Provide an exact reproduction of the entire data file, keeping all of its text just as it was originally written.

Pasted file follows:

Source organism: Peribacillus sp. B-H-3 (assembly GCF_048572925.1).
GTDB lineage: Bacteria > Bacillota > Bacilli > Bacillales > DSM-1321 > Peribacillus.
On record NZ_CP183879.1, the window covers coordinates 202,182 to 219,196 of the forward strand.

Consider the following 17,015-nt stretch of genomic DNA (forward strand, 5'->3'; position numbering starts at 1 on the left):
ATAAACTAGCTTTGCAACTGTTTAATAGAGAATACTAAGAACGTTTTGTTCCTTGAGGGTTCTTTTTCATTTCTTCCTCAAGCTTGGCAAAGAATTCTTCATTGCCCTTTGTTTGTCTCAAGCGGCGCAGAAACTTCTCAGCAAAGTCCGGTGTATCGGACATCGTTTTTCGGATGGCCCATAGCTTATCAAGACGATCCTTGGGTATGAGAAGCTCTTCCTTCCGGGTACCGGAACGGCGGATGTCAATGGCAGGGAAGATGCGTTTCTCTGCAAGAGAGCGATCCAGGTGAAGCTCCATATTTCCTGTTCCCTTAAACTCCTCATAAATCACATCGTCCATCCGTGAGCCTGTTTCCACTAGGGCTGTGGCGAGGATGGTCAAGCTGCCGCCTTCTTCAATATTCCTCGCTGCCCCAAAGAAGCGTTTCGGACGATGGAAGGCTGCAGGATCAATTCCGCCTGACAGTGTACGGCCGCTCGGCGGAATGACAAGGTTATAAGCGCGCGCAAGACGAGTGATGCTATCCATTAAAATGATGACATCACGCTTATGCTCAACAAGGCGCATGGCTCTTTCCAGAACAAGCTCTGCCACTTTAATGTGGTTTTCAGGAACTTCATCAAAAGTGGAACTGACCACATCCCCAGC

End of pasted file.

Source organism: Peribacillus sp. B-H-3 (assembly GCF_048572925.1).
GTDB lineage: Bacteria > Bacillota > Bacilli > Bacillales > DSM-1321 > Peribacillus.
On record NZ_CP183879.1, the window covers coordinates 202,182 to 219,196 of the forward strand.

Consider the following 17,015-nt stretch of genomic DNA (forward strand, 5'->3'; position numbering starts at 1 on the left):
ATAAACTAGCTTTGCAACTGTTTAATAGAGAATACTAAGAACGTTTTGTTCCTTGAGGGTTCTTTTTCATTTCTTCCTCAAGCTTGGCAAAGAATTCTTCATTGCCCTTTGTTTGTCTCAAGCGGCGCAGAAACTTCTCAGCAAAGTCCGGTGTATCGGACATCGTTTTTCGGATGGCCCATAGCTTATCAAGACGATCCTTGGGTATGAGAAGCTCTTCCTTCCGGGTACCGGAACGGCGGATGTCAATGGCAGGGAAGATGCGTTTCTCTGCAAGAGAGCGATCCAGGTGAAGCTCCATATTTCCTGTTCCCTTAAACTCCTCATAAATCACATCGTCCATCCGTGAGCCTGTTTCCACTAGGGCTGTGGCGAGGATGGTCAAGCTGCCGCCTTCTTCAATATTCCTCGCTGCCCCAAAGAAGCGTTTCGGACGATGGAAGGCTGCAGGATCAATTCCGCCTGACAGTGTACGGCCGCTCGGCGGAATGACAAGGTTATAAGCGCGCGCAAGACGAGTGATGCTATCCATTAAAATGATGACATCACGCTTATGCTCAACAAGGCGCATGGCTCTTTCCAGAACAAGCTCTGCCACTTTAATGTGGTTTTCAGGAACTTCATCAAAAGTGGAACTGACCACATCCCCAGC